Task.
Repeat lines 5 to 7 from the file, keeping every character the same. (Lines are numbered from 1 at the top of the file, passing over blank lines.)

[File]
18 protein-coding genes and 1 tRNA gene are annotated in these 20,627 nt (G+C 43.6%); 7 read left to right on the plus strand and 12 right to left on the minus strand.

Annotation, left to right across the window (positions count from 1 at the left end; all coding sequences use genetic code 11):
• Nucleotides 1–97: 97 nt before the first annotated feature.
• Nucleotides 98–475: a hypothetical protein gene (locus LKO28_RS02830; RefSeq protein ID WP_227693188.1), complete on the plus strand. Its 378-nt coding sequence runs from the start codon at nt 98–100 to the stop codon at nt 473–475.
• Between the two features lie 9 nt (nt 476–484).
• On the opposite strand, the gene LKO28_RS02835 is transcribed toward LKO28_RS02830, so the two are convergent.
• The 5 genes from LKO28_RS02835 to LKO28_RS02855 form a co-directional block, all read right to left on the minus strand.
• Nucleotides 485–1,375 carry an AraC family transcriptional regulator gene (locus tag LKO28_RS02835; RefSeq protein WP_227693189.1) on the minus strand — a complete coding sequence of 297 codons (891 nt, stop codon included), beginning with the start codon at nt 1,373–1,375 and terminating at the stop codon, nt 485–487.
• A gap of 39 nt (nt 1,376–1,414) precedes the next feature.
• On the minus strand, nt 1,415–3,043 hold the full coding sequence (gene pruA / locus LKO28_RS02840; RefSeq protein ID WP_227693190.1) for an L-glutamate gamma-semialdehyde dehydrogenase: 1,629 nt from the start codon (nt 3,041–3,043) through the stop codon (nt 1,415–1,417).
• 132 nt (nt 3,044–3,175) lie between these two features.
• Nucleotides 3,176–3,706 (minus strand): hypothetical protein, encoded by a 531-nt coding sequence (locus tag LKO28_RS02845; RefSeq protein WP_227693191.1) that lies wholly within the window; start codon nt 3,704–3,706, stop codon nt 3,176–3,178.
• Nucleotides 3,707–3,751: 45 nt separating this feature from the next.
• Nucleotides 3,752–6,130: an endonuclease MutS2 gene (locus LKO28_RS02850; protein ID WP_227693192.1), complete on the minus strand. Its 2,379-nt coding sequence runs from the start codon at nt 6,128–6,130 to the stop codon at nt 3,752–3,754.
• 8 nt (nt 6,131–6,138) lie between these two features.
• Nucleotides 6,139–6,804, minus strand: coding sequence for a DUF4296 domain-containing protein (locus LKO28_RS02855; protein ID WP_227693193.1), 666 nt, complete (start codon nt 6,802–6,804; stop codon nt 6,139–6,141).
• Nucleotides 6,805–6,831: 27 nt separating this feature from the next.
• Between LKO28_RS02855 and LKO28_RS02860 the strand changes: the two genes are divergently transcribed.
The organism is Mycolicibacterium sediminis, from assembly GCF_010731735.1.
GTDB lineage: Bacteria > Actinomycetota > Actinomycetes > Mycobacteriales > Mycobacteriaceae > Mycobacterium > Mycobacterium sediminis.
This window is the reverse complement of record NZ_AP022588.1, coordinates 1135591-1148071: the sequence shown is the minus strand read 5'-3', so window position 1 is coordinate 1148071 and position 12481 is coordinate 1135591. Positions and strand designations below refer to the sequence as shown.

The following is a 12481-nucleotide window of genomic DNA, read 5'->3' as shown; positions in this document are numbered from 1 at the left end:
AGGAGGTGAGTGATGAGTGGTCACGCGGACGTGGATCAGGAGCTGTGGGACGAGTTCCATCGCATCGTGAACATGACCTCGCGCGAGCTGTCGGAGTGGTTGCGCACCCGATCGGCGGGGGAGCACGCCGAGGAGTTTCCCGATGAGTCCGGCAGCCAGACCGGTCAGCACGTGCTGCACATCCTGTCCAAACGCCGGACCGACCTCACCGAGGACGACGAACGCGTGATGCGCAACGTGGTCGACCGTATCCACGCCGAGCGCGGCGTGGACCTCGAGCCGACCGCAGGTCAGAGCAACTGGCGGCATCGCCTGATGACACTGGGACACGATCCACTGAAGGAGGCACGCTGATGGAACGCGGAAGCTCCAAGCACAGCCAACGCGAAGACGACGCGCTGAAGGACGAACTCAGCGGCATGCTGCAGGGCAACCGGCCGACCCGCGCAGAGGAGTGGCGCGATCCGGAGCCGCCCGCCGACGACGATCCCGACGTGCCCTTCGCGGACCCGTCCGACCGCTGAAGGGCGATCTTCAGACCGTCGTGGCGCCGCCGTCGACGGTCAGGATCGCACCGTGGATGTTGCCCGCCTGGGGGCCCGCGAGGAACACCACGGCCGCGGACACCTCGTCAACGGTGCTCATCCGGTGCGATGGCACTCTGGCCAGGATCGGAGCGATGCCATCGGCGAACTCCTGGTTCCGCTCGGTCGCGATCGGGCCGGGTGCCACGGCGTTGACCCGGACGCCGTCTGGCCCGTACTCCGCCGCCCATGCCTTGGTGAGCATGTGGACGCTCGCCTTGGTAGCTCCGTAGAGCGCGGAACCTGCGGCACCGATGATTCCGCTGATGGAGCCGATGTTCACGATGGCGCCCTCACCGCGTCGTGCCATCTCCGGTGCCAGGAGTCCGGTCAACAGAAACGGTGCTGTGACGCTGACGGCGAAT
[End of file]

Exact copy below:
• Between the two features lie 9 nt (nt 476–484).
• On the opposite strand, the gene LKO28_RS02835 is transcribed toward LKO28_RS02830, so the two are convergent.
• The 5 genes from LKO28_RS02835 to LKO28_RS02855 form a co-directional block, all read right to left on the minus strand.